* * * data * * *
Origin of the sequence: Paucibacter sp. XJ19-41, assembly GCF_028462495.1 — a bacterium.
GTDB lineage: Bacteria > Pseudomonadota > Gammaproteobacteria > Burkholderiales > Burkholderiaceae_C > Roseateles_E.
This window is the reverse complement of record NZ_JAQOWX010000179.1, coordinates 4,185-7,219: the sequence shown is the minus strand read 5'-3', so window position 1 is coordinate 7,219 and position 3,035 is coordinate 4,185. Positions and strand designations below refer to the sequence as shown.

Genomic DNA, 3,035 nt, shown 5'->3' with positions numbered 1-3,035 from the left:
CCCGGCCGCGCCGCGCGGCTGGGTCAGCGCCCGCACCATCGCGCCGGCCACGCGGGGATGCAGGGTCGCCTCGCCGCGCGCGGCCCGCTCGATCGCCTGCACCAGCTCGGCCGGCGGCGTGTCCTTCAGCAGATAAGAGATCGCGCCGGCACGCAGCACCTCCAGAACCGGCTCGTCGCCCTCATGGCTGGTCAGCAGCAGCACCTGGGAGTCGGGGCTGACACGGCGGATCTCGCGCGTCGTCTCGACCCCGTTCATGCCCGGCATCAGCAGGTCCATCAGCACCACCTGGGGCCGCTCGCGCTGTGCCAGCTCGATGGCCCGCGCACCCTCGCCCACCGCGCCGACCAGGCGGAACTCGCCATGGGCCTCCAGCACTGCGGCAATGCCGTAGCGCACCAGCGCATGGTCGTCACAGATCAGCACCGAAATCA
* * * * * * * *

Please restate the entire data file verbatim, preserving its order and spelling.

Origin of the sequence: Paucibacter sp. XJ19-41, assembly GCF_028462495.1 — a bacterium.
GTDB lineage: Bacteria > Pseudomonadota > Gammaproteobacteria > Burkholderiales > Burkholderiaceae_C > Roseateles_E.
This window is the reverse complement of record NZ_JAQOWX010000179.1, coordinates 4,185-7,219: the sequence shown is the minus strand read 5'-3', so window position 1 is coordinate 7,219 and position 3,035 is coordinate 4,185. Positions and strand designations below refer to the sequence as shown.

Genomic DNA, 3,035 nt, shown 5'->3' with positions numbered 1-3,035 from the left:
CCCGGCCGCGCCGCGCGGCTGGGTCAGCGCCCGCACCATCGCGCCGGCCACGCGGGGATGCAGGGTCGCCTCGCCGCGCGCGGCCCGCTCGATCGCCTGCACCAGCTCGGCCGGCGGCGTGTCCTTCAGCAGATAAGAGATCGCGCCGGCACGCAGCACCTCCAGAACCGGCTCGTCGCCCTCATGGCTGGTCAGCAGCAGCACCTGGGAGTCGGGGCTGACACGGCGGATCTCGCGCGTCGTCTCGACCCCGTTCATGCCCGGCATCAGCAGGTCCATCAGCACCACCTGGGGCCGCTCGCGCTGTGCCAGCTCGATGGCCCGCGCACCCTCGCCCACCGCGCCGACCAGGCGGAACTCGCCATGGGCCTCCAGCACTGCGGCAATGCCGTAGCGCACCAGCGCATGGTCGTCACAGATCAGCACCGAAATCA